As a sidenote, keep in mind there IS a bug on SP1 that throws a message on the RemoteFX event log about CPU encoding being used for ATI cards. It is a known issue and has been fixed apparently on later builds, what of course I have no access.  But for 1 VM testing like we did (I am after experience testing and not scalability – I will leave that to people with more time and resources on their hands like Ruben and Benny 🙂 ).

As soon as I have more results and some nice videos to show RemoteFX, I will post these here.

CR

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RemoteFX – Supported Video Cards

Ok, we have been trying to get RemoteFX working and even though we knew not all video cards are supported, we were not able to find in a single spot a list of the supported ones with the Windows Server 2008 R2 SP1 Beta release.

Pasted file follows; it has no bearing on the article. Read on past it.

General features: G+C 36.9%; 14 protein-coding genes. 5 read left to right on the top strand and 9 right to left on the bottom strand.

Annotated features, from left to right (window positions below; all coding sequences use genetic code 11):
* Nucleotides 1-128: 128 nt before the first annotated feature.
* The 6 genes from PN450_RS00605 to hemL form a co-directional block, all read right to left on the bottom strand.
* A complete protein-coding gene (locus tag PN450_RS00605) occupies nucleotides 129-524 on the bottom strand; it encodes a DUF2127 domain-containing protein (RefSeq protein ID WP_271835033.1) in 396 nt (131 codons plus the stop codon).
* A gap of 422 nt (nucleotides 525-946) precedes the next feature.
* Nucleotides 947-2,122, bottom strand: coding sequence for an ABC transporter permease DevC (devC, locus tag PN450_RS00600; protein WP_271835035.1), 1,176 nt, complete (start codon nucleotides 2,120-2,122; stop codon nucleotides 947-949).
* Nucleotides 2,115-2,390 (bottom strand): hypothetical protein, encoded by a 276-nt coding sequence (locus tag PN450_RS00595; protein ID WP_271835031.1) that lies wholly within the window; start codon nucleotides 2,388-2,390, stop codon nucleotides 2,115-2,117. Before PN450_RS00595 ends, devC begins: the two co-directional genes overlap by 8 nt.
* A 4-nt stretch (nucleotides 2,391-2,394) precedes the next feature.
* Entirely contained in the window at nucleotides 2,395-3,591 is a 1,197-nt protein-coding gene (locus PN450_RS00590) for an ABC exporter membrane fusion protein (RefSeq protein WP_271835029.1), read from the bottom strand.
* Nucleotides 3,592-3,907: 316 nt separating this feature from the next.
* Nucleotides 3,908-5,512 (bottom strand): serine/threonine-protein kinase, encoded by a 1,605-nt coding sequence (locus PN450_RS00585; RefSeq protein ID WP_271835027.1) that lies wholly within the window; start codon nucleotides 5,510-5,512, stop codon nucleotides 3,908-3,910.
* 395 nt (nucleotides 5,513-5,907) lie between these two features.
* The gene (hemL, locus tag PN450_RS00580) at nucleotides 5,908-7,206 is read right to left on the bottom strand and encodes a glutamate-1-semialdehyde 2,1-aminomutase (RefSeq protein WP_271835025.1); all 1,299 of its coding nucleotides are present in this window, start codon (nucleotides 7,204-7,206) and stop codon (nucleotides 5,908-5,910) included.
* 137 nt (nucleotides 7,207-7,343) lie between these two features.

After some digging around at multiple locations here you have it:

ATI:  ATI FirePro™ v5800, v7800 and v8800 Series professional graphics

NVidia: Quadro FX 3800, 4800 , 5800 and Quadroplex  S4.

That is it. You also need to disable the onboard video card on the machine you will have Hyper-V running.

Hope this saves you the time I had to spend looking for this information. 🙂

CR